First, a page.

As routes and airlines increase through BNA, more people will have that one impression of Nashville, especially if they are connecting. THe wow factor should match the rest of the city.

 

I disagree about MSP but agree about DTW.  MSP is like a rabbit's warren with concourses and corridors all over the place.  There is nothing remarkable or redeeming about MSP's design nor its appearance.  DTW, however, was built from scratch to be a highly efficient hub for Northwest (now Delta).  It was from DTW where NW (now DL) launched flights to Asia, and DTW was designed to be a showplace for NW.  They succeeded.  The old DTW was dark and dingy, but the new one is full of natural light, soaring ceilings, bright colors, and a sleek tram (in NW red) that floats above the concourse.  I even like the psychedelic light display in the pedestrian tunnel linking the two concourses.

 

I think BNA is a pretty nice airport.  It's much airier and lighter than MSP.  It's not as sleek as newer airports like DTW or HKG (or even the newer concourses at CDG in Paris), but it's nothing to be embarrassed about (unlike MEM).

I think the reason I enjoyed MSP so much was because I was stuck there for 18 hours in January, Delta terminal, with a load of frac miners... Several beers and stories later, we were all best friends lol. Seriously though, I've been through MSP probably a dozen times, all with Delta, and that terminal is very nice.

Edited by bellinibean
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I just wish that BNA would get some canted-,inclined-surface plate carousels, of the closed-oval type, instead of the flat "Mario-and-Luigi" conveyors.  Some argue that the rotating carousels, unlike conveyors, wreak havoc on luggage, as it's piped up from below and slides down the plates against the rotating bumper.

 

I find the sloped, overlapping-slat type of carousel easier for old folk like me to snatch up luggage, without my having to hunch over, because the luggage tends to become better curbed at the points of retrieval for easier reach, than with the flat serpentine-conveyor carousels.  But this is just my preference.  The way that the baggage floor-bay is engineered at BNA, oval carousels of sufficient capacity probably won't fit, since the front-to-rear depth of the baggage-claim area is not deep enough.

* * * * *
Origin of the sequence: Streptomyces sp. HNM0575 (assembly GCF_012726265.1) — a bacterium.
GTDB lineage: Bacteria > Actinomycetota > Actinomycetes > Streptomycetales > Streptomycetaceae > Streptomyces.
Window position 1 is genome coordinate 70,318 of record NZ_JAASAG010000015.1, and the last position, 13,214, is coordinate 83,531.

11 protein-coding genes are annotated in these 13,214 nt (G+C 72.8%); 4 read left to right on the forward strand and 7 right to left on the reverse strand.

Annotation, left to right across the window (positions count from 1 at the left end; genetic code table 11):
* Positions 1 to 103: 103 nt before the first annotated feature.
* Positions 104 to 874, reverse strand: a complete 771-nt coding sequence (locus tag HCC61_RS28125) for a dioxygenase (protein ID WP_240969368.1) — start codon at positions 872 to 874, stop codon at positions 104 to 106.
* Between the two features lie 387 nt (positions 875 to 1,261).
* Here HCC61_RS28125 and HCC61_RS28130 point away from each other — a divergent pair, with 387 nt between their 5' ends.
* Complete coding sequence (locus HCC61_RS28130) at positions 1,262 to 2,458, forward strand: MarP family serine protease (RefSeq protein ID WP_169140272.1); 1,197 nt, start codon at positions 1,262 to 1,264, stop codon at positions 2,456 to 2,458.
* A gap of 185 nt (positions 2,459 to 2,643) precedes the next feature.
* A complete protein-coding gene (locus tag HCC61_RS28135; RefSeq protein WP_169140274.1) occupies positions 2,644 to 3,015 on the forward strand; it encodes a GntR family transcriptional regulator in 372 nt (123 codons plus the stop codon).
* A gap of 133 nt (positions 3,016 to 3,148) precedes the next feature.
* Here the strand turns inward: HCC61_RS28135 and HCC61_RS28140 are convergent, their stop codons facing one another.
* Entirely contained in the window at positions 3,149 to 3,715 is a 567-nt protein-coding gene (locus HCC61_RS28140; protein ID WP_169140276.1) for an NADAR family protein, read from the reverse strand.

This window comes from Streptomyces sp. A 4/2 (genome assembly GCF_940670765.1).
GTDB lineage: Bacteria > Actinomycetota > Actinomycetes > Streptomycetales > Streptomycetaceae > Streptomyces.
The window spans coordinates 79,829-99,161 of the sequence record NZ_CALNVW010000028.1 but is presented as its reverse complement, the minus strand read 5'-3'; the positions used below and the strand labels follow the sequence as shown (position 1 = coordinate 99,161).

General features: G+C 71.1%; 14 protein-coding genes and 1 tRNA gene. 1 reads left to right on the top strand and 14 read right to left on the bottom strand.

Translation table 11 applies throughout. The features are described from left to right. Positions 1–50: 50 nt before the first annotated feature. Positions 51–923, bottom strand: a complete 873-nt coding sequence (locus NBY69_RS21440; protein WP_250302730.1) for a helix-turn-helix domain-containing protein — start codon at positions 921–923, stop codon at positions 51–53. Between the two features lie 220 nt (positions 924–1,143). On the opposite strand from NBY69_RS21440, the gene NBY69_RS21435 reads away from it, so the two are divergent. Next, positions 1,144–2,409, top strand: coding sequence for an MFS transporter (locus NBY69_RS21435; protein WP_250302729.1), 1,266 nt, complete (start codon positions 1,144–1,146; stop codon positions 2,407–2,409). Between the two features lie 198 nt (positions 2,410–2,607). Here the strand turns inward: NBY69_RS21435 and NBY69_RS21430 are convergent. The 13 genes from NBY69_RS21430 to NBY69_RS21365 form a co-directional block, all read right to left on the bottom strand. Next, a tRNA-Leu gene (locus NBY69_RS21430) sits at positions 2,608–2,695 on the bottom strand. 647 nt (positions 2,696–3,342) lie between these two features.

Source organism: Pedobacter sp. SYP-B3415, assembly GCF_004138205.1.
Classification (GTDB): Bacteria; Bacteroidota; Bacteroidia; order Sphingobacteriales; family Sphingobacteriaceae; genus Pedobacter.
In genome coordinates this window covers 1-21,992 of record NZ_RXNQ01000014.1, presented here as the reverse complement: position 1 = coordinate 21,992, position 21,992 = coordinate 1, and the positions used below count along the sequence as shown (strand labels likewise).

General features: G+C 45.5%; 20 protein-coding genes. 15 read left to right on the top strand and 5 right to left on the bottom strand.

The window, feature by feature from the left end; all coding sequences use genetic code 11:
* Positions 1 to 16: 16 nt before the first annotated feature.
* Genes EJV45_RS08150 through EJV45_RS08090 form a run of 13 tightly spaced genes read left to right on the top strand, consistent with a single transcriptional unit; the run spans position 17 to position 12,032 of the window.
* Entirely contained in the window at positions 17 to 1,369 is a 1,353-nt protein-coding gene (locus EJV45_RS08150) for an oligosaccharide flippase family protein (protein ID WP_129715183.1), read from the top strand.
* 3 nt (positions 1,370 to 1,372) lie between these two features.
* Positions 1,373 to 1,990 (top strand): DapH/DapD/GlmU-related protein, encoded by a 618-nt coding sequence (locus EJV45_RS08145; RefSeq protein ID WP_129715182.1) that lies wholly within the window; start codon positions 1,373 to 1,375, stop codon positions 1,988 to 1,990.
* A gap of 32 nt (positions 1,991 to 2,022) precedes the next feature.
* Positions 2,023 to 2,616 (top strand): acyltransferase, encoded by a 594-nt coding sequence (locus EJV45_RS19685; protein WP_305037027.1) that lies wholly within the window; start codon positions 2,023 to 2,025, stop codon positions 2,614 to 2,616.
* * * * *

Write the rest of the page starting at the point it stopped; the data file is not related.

-==-

Edited by rookzie
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Once this terminal becomes obsolete, what will the new plan be?  Will they close off a concourse and totally rebuild that concourse...1 at a time...until they've rebuilt the entire airport...or will the terminal have to be built elsewhere on the property?

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Obsolete?  I understand there is a whole underutilized wing... If memory serves, it was the wing used by United back when the AA hub was still at BNA... or is that still the case?

I'm talking about the design / feel of the current terminal.  There will be a day in the future when the current terminal will be outdated with future designs of newer terminals making our terminal obsolete in comparison.  I don't expect that to be for decades...but it will happen.  Just wondering what the city will do.  Refurbish the current terminal or do a total rebuild somewhere else on that land?

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I think the new carpeting actually makes it appear more dated  :sick:

 

concourse-b_zpsydrab4ve.jpg

That's new? I was there late April and even my co-worker was amazed that the terminal was carpeted.. Buy yes, I agree, that carpet is very 1990s suburban mall.

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I agree BNA doesn't have to the wow factor of some hubs with soaring height, etc. And I do agree the baggage hall feels a little closed in. But I'm in the camp of liking BNA's look and feel overall. It's clean, well run, and well maintained. I like the general design; I like the artist PA announcements they run welcoming visitors; and I like how the airport conveys a sense of place. You know you're in Nashville. Of course, I travel a lot for work, so it could be that I like it because it makes me feel like I'm home ...

 

I agree. Our airport could certainly be better, and as the city grows and airport traffic grows, we should update the airport appropriately. 

 

I've been to a number of airports, and I think ours is alright. It doesn't, as you say, have the wow factor that some hub airports have...but I find it comfortable. I like the carpet....it's a lot more comfortable than airports with tile. 

 

Perhaps when they update/renovate it, they can take some examples from the Music City Center. I thought when it opened that the main corridor of the MCC kind of looked like an airport terminal.